We will review your annual electricity usage and assign you a share of a local community solar garden serving Yarmouth, Maine. We will then communicate to your utility company that you will be receiving a portion of the solar garden’s production each month.
Your portion of power will be received as “solar energy credits”.
Our solar energy credits will appear on your electric bill to offset the final balance you owe your utility.
After you receive your monthly credits, you’ll receive a bill from us for your subscription. We’ll charge you at a discount based on your credits’ value. You’ll save an estimated 10% of your annual electricity costs.
When you join a solar farm in Yarmouth, Maine with Ampion, you can always view your solar production, cost savings, and environmental impact with our online portal.
Yarmouth’s location on the Royal River and Atlantic Ocean one mile north of Casco Bay gives it prominence as a protected harbor. The town includes five islands. The Royal River Park is a good place to view one of the four sets of waterfalls in the Royal River. Twelve properties in Yarmouth are on the National Register of Historic Places and the largest, oldest Elm tree in New England grew in Yarmouth until it succumbed to Dutch Elm Disease and the tree’s 20-foot circumference was removed in 2010. The town owns considerable open space and conservation land. Yarmouth is well known for its numerous restaurants and Eartha, the world’s largest rotating globe on public view at the headquarters of famous map maker DeLorme, now owned by Garmin.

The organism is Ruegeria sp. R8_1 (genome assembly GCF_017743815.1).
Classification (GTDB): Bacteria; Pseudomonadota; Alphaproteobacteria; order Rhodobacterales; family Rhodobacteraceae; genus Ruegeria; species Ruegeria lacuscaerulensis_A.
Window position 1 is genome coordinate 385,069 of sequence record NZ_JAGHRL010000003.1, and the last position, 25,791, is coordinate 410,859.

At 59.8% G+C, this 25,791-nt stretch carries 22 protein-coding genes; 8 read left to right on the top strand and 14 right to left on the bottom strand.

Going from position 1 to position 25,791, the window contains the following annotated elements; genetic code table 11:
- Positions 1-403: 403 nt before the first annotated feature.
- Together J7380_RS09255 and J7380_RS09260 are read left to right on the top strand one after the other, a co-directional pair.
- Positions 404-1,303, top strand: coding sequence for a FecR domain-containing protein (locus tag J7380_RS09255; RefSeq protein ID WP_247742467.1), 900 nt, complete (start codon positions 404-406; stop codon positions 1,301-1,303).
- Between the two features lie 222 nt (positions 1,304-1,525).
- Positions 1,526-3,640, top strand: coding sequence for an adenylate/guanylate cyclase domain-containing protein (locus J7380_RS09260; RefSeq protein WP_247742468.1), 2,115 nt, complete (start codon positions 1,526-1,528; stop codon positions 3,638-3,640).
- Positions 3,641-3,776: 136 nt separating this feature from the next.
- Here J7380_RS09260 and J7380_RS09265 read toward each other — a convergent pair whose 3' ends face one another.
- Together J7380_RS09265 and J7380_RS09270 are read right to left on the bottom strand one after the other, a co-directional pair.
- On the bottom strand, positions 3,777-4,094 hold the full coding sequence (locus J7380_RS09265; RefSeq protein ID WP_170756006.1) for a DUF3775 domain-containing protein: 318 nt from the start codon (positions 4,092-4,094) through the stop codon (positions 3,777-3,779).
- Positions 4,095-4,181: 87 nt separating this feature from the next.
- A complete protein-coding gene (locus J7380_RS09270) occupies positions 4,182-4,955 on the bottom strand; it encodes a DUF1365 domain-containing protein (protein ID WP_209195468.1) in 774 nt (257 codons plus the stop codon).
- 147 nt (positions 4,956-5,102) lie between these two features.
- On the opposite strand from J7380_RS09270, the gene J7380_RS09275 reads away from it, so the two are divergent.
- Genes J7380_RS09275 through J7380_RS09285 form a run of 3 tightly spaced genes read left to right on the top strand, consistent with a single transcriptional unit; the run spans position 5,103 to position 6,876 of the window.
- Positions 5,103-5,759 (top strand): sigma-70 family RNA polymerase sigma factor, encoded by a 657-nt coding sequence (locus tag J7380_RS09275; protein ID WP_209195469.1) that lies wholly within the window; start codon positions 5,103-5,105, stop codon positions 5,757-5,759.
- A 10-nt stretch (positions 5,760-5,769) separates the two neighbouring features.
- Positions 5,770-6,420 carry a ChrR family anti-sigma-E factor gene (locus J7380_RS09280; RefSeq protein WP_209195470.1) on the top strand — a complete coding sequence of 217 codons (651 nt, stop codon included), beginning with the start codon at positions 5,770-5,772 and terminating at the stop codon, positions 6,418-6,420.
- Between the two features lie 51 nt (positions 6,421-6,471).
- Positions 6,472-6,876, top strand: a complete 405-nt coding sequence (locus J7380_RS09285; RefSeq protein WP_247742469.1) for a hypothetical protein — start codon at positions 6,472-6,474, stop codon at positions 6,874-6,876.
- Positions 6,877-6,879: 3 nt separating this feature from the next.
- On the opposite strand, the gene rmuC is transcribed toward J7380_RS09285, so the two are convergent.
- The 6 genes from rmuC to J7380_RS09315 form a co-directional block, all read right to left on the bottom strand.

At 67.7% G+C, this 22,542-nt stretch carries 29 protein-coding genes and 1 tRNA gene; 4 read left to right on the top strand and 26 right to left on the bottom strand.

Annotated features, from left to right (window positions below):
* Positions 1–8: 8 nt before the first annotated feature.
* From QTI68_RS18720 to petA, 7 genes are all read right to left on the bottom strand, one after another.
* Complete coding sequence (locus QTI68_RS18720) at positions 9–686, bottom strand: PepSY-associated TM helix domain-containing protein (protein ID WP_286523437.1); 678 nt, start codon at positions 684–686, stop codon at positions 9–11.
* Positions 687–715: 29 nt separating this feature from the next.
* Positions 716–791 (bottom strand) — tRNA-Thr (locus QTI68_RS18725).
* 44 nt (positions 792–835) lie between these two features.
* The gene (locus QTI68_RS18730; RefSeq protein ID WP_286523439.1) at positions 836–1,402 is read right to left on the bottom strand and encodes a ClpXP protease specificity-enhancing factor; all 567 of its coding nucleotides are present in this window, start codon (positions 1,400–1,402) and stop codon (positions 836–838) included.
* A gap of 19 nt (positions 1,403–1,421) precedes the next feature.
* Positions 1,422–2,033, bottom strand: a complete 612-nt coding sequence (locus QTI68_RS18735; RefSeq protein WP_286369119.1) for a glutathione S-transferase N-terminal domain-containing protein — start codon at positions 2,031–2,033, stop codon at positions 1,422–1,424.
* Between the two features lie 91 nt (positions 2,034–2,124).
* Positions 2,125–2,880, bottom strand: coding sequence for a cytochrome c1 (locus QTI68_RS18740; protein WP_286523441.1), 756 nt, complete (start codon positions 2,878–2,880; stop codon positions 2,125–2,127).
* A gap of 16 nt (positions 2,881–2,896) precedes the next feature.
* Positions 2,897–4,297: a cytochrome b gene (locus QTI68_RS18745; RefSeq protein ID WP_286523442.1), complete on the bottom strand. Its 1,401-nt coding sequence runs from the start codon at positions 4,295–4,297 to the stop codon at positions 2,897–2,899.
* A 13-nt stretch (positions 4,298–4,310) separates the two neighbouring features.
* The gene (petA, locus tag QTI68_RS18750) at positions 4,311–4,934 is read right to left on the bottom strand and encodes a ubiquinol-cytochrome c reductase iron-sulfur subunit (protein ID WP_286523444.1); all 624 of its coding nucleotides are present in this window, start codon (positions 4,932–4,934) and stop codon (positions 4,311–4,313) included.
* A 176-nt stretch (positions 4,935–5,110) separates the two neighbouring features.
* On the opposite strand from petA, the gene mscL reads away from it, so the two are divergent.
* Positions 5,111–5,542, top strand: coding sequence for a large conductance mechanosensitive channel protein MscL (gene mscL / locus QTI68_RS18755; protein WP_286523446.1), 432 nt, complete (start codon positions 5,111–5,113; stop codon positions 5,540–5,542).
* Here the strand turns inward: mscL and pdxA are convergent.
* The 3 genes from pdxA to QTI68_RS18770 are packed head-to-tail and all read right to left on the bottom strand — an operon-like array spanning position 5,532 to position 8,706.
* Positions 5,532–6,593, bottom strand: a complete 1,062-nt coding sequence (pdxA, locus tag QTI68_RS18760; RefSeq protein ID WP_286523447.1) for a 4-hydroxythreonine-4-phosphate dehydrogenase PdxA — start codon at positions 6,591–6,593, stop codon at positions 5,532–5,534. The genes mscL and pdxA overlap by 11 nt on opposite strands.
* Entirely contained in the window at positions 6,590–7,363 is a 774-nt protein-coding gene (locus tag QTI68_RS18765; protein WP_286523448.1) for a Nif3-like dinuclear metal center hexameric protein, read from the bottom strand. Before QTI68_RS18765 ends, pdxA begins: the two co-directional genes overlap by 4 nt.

With solar panels already on the middle school and the town garage, there is public support for more solar power. In 2019, Yarmouth created a list of other potential solar farm sites on municipally owned land. Central Maine Power draws back-up power from an oil fired power station on Cousins Island. Development of a 90.375 kW solar array that will replace 95,537 kWh (88%) of business energy use is underway.
Yarmouth Energy Options
In 2019, Maine became the 21st state to pass community solar and other renewable legislation that encourages development of renewable energy projects and increases access to community solar and other renewables for all businesses and residents, regardless of the type of building or home you are in. Available programs that provide opportunities to participate in local renewable energy are detailed at Maine Green Power. To find out more about solar power in Maine, visit Natural Resources Council of Maine. To find out about energy efficiency incentives, visit Efficiency Maine.
Maine’s two investor-owned utilities, Central Maine Power and Versant Power, serve 96% of Maine homes. In addition, nine consumer-owned utilities serve smaller populations. The Maine Renewable Energy Association (MREA) is a not-for-profit association of renewable energy producers, suppliers of goods and services to those producers, and other supporters of this industry.